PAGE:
It’s spring. And we’ve got the hiking bug. Not that it ever goes away, it just settles down for the winter a bit. I chose the Deer Ridge hike for a few reasons: 1) it’s not raging popular and we wanted some quiet 2) the guide’s promise of views 3) a chance to peer into the Gray Wolf River Valley and scout the rhododendrons.
All were achieved!
It was a beautiful hike and much, much steeper than I’d anticipated. We put in a good effort for about three miles up when we decided to turn back. One could con’t on and meet up with Grand Ridge. That would make a great (and long) shuttle hike. It was a beauty of a hike with peeks into the mtns and green, deep valleys that slice and scoop across this gorgeous place.
The lower portion of the trail (before the steepness started, just the thing to soften one up before the grunt-work begins) was lined in Pacific Rhododendrons getting ready to pop their pink flowers. I’ve never seen such a large concentration of them.
Spring wildflowers are enjoying a wet spring. Here’s the Western Trillium. I vaguely remember these in the woods where I grew up back in MN. They grow like mad in this climate. Consulting my plant bible, the Plants of the Pacific Northwest book by Pojar and Mackinnon, I learned these guys have an oil-rich appendage that ants love to grab and carry back to their nests to feed their larvae. In turn, the ants put the seeds in “rubbish piles” and hey! Instant dispersal. Bleeding heart and wild ginger also spread via ants.
The petals may turn purple-tinged as it ages.
Here’s the sweet, delightful little Calypso Lily AKA Fairy Slipper. The floor was heavily dotted with these in spots. Apparently they smell sweet. Next time I’ll kneel down to enjoy. Be cautioned that the plant’s attachment to its roots is very delicate. They will break off if tugged slightly which kills the plant.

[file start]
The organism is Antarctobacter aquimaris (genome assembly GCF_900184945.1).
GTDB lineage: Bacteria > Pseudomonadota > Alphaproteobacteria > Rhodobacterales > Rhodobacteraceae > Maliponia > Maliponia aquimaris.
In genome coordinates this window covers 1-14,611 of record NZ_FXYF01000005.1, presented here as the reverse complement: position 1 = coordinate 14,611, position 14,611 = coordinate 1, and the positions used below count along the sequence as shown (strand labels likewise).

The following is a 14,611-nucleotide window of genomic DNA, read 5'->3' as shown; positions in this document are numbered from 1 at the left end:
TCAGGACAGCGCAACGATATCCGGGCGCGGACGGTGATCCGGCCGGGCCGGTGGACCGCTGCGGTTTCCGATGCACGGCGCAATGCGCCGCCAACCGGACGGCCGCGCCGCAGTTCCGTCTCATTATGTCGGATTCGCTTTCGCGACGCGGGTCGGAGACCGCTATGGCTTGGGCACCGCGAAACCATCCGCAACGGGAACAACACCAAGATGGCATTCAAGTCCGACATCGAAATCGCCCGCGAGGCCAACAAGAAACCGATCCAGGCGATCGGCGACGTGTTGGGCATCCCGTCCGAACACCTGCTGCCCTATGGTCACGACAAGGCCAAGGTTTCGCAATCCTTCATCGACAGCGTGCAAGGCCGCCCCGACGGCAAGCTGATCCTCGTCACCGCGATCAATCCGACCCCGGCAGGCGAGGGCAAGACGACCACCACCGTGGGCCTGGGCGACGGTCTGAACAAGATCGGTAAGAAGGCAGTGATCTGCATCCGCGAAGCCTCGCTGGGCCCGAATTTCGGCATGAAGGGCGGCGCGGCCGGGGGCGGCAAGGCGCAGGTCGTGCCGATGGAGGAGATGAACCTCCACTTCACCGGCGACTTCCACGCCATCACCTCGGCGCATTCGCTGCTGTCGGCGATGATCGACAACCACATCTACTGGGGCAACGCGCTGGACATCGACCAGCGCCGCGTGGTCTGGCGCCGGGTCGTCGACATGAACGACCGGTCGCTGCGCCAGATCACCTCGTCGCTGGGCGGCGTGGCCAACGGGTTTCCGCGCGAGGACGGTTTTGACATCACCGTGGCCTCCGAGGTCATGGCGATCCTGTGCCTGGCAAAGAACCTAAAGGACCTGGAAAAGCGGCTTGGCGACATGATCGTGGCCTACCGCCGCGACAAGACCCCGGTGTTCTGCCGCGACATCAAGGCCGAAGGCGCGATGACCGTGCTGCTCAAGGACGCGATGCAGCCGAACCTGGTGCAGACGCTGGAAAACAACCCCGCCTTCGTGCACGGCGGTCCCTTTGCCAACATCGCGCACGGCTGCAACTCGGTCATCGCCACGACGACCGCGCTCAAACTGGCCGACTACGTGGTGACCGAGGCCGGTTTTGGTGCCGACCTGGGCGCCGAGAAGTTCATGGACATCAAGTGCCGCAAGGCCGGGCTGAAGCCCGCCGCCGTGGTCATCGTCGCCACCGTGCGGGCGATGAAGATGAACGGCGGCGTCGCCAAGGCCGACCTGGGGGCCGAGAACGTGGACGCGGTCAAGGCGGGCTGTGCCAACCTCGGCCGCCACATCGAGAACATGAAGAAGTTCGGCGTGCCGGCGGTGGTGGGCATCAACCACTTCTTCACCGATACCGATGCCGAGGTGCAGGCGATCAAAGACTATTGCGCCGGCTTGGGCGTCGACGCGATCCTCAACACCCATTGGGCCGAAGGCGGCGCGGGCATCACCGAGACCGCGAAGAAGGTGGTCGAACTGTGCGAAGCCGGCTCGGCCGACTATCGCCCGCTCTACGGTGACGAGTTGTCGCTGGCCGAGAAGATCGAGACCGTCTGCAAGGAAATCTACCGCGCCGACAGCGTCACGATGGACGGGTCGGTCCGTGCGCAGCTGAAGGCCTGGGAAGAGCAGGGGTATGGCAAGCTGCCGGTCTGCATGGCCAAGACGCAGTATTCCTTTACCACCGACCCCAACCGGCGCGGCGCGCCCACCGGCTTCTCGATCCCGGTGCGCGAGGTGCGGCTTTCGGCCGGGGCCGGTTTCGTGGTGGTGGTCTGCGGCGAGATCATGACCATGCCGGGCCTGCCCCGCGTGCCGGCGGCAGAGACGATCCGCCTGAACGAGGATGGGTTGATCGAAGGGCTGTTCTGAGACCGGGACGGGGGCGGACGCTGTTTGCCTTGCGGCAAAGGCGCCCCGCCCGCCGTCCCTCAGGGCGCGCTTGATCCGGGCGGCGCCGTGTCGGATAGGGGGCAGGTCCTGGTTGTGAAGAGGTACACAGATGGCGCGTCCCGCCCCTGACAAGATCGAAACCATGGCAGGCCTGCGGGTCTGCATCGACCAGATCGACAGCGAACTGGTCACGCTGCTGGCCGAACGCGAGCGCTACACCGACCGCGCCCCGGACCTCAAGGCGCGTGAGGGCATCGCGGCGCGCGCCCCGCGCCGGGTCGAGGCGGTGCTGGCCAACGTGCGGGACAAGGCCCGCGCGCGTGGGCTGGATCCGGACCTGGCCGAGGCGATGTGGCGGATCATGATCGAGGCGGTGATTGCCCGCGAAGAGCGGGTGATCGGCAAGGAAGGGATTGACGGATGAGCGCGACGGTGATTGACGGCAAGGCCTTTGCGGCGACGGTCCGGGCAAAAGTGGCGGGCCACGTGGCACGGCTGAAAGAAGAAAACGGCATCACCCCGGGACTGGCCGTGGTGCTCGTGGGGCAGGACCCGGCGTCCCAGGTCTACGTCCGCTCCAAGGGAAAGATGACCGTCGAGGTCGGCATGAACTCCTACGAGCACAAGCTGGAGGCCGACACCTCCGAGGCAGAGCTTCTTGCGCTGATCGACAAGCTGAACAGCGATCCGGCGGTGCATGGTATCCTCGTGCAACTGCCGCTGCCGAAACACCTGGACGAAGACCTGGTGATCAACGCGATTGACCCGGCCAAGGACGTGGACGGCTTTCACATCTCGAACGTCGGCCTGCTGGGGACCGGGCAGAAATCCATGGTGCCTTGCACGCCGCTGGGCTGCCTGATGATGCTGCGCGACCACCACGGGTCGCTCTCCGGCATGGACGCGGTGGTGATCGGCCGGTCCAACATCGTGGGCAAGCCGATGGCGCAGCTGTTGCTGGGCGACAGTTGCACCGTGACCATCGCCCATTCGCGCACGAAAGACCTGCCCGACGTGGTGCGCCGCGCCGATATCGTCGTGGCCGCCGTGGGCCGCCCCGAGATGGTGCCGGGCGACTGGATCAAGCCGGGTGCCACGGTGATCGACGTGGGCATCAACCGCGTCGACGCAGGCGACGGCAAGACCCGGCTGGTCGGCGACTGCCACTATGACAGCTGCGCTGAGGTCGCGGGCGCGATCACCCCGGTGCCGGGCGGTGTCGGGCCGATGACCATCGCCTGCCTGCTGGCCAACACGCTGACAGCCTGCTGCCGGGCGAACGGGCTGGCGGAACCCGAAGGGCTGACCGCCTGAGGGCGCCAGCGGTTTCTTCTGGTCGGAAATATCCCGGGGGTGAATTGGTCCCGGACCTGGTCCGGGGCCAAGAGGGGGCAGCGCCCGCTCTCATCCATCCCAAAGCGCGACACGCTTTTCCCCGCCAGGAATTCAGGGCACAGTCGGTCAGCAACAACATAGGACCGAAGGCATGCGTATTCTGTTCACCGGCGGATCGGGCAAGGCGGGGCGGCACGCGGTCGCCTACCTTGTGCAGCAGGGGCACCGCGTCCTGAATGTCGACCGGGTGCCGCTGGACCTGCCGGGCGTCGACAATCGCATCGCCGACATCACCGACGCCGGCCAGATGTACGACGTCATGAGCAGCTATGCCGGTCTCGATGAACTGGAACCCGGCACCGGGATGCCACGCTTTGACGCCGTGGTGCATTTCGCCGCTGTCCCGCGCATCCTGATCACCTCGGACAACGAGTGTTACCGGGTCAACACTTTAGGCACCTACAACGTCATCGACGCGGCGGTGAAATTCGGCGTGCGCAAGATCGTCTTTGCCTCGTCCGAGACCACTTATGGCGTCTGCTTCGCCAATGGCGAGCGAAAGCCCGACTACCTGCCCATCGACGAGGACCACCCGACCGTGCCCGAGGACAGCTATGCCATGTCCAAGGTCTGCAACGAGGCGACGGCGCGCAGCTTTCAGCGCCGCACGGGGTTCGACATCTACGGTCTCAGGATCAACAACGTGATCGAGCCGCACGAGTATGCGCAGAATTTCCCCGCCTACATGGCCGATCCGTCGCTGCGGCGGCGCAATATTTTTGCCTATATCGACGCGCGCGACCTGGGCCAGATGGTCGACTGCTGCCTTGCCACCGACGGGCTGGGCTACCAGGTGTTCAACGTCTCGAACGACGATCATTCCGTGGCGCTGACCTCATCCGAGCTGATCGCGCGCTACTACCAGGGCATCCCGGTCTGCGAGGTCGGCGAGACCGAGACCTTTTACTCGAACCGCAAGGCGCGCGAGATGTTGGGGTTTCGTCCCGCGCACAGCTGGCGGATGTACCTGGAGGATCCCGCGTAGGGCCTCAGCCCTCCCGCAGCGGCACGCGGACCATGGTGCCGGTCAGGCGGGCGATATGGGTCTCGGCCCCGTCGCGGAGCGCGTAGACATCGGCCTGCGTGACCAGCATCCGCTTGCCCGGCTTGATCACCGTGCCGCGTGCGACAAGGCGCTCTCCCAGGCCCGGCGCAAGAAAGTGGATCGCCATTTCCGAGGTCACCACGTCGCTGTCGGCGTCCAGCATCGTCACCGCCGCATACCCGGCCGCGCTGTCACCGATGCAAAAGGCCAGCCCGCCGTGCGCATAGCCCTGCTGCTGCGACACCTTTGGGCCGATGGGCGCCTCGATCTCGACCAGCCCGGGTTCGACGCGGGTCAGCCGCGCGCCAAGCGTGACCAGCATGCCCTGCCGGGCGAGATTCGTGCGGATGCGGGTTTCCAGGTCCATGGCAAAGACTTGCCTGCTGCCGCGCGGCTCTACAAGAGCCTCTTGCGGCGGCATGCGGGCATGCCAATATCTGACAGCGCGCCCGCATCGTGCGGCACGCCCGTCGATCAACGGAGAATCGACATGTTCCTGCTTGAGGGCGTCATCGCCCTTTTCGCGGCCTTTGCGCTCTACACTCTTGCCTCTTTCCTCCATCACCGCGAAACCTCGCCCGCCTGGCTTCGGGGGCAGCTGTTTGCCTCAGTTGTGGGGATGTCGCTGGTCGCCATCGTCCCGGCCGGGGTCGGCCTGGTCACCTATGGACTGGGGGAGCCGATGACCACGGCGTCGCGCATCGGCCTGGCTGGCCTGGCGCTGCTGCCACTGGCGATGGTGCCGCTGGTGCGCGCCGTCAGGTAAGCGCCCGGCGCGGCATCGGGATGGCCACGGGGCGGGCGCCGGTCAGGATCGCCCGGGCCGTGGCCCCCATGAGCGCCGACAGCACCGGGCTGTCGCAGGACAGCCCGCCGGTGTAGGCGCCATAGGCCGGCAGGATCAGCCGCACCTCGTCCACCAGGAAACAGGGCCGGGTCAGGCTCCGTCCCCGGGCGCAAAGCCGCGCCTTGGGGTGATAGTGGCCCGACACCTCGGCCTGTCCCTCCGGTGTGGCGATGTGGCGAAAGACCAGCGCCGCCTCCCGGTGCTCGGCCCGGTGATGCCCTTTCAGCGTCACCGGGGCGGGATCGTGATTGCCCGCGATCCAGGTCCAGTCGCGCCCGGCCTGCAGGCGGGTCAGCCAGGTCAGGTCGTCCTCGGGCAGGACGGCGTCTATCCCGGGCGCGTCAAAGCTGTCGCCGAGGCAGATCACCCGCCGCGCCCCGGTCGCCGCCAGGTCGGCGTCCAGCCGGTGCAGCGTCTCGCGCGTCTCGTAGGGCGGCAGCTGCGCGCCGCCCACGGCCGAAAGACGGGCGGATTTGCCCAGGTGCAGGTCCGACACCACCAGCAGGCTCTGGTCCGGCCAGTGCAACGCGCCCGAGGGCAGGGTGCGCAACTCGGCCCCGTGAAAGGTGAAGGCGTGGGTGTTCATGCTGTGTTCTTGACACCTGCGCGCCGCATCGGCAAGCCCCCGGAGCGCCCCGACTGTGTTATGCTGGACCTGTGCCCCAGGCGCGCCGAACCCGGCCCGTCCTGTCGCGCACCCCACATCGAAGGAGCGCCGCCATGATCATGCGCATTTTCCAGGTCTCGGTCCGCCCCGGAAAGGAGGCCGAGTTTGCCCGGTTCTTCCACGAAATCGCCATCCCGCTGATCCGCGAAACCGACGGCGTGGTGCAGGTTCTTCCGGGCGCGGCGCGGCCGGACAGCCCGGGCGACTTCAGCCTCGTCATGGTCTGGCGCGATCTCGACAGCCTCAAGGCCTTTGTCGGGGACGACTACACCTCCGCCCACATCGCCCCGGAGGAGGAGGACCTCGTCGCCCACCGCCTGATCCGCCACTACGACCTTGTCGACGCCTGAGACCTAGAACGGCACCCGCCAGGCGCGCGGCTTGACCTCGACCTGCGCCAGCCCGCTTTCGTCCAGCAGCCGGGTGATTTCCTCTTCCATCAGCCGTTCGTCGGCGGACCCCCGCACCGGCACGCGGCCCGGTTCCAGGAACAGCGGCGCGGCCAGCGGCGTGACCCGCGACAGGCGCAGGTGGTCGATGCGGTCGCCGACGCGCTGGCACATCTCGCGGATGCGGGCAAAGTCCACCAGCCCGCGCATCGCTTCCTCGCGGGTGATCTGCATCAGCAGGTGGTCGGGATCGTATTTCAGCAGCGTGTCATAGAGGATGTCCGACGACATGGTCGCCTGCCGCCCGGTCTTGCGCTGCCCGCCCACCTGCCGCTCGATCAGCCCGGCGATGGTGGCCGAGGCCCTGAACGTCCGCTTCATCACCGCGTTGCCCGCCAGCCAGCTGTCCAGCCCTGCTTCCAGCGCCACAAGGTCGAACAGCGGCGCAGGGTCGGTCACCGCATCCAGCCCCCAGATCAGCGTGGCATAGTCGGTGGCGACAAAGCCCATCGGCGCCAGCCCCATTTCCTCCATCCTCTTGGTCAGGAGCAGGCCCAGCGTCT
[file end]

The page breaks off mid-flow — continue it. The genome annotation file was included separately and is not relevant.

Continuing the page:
A real treat, the Fawn Lily, spreads by corms. There are two thoughts to the origin of its common name. It’s leaves have a mottled (fawn like) green coloration (tough to see in my photo) and the leaves look like two little fawn ears.
And spread it does! Just look up this hillside.
And along the trail:
The red flowering currant, done blooming at lower altitude, is in full bloom up here, 3,000+ feet above sea level.
A well-earned view appears after the trail meets a knoll. It was breathtaking.
Pete promptly napped. He falls asleep in seconds. I worked on my niece’s little sweater. The pattern is called In Threes and in Tosh Vintage. Candlewick is the color. More on that later.
A happy clump of manzanita and Oregon grape soak up the sun on this knoll as it’s rocky and sun-exposed.
Manzanita was a familiar site in CA. I was surprised to see it up here. Its flowers, a pretty pink, turn to red berries. The wood is hard and smooth, reminding me of Madrona trees.
More twisting up more steep trail gained another peek-a-boo spot where we could sit on a little outcrop of rocks and peer waaaay down into the valley and across to the mountains. One very large raven provided a complex and vocal aerial show. It was quiet. So quiet. Excepting the Gray Wolf river below, the birds and the breeze in the trees.
A small panno:
The diversity of flora in these mountains just floors me.
It’s been an unusually warm spring. There will be more hikes to share.